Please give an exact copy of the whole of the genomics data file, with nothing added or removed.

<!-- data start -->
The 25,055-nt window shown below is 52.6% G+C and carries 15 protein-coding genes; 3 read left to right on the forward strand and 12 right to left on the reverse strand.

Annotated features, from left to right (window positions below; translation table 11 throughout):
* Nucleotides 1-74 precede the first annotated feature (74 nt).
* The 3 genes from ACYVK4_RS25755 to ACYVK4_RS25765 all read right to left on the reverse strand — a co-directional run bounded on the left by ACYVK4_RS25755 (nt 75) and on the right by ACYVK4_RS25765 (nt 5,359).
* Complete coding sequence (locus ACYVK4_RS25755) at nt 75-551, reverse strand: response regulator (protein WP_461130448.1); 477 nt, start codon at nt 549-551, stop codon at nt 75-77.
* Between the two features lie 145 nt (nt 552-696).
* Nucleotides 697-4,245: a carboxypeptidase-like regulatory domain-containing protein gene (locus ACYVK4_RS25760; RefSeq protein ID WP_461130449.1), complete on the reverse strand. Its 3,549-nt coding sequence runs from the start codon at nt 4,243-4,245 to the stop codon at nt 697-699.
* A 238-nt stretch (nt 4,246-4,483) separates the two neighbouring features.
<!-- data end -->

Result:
The 25,055-nt window shown below is 52.6% G+C and carries 15 protein-coding genes; 3 read left to right on the forward strand and 12 right to left on the reverse strand.

Annotated features, from left to right (window positions below; translation table 11 throughout):
* Nucleotides 1-74 precede the first annotated feature (74 nt).
* The 3 genes from ACYVK4_RS25755 to ACYVK4_RS25765 all read right to left on the reverse strand — a co-directional run bounded on the left by ACYVK4_RS25755 (nt 75) and on the right by ACYVK4_RS25765 (nt 5,359).
* Complete coding sequence (locus ACYVK4_RS25755) at nt 75-551, reverse strand: response regulator (protein WP_461130448.1); 477 nt, start codon at nt 549-551, stop codon at nt 75-77.
* Between the two features lie 145 nt (nt 552-696).
* Nucleotides 697-4,245: a carboxypeptidase-like regulatory domain-containing protein gene (locus ACYVK4_RS25760; RefSeq protein ID WP_461130449.1), complete on the reverse strand. Its 3,549-nt coding sequence runs from the start codon at nt 4,243-4,245 to the stop codon at nt 697-699.
* A 238-nt stretch (nt 4,246-4,483) separates the two neighbouring features.